King William was anxious to win the support of the Scottish bishops (as he had done with the English bishops) and met the Bishop of Edinburgh, Alexander Rose, in London.
The king said “I hope you will be kind to me and follow the example of England”. The Jacobite bishop replied “Sir, I will serve you as far as law, reason or conscience shall allow me.” It was an answer which did not impress the king.
The bishops had a second chance, however, when the Convention met in Edinburgh in 1689. The Duke of Hamilton assured it that nothing would be done which would harm the Episcopal Church if the bishops would give the same support to the king as the English bishops were doing.
However, the bishops decided that they could not break the oaths they had given to King James and so Episcopacy was disestablished and the Church in Scotland became Presbyterian once more.
Change was slow and even by 1707 (the year in which the Scots Parliament began an adjournment that was to last until 1999) there were still 165 Episcopalian priests ministering in the parish churches of Scotland.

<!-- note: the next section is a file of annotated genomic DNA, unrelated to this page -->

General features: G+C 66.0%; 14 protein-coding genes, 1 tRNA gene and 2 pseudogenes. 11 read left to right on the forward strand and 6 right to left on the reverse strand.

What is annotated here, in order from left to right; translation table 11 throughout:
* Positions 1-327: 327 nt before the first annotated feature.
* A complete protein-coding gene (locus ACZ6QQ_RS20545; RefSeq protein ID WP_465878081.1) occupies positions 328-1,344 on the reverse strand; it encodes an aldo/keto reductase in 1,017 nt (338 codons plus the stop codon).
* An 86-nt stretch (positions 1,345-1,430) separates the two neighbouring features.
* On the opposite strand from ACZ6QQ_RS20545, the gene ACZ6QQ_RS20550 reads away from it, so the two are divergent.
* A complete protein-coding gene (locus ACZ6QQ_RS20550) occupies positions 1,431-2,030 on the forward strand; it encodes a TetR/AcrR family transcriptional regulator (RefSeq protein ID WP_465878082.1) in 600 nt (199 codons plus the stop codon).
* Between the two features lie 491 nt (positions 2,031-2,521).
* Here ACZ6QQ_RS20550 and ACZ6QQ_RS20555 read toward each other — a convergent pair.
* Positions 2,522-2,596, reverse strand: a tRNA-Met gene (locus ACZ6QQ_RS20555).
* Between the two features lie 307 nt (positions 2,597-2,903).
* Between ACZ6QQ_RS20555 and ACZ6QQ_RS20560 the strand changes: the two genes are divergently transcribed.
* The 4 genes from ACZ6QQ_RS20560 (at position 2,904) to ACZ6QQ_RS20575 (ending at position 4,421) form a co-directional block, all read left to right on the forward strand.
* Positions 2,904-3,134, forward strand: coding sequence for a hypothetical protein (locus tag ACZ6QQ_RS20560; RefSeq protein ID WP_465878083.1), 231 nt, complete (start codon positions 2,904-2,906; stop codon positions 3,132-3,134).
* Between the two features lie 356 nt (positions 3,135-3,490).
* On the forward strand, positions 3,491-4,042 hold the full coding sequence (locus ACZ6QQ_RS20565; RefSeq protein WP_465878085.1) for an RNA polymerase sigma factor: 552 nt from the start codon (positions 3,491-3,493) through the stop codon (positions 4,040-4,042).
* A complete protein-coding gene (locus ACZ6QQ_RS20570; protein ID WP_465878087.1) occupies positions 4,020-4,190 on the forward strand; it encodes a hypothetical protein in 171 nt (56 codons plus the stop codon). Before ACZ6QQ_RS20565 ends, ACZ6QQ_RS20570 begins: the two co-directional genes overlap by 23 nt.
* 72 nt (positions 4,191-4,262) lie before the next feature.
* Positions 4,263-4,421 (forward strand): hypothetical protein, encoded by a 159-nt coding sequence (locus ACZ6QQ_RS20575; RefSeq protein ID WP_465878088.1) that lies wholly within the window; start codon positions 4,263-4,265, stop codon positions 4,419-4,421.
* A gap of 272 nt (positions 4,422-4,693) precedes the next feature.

Queen Anne, who succeeded William and Mary in 1702, was a pious, Anglican woman, who had much sympathy for the Episcopal Church in Scotland. She wrote to the Scottish Privy Council saying that Episcopalians should be protected in the peaceful exercise of their religion.
The Act of Toleration in 1712 gave protection to Episcopalians who were prepared to forsake the House of Stuart. They were able to worship freely, using the English Liturgy, and during the 18th century the number of such Qualified Congregations grew. It was not until the 19th century that they began to be reunited with the Scottish bishops and the other congregations of the Church. (The last to do so was a church in Montrose, which became part of the Diocese of Brechin in 1920).
However, as the number of congregations qualified under the 1712 Act grew there was a decline in the fortunes of those non-jurors who could not in conscience accept, and the crisis came with the death of Queen Anne in 1714.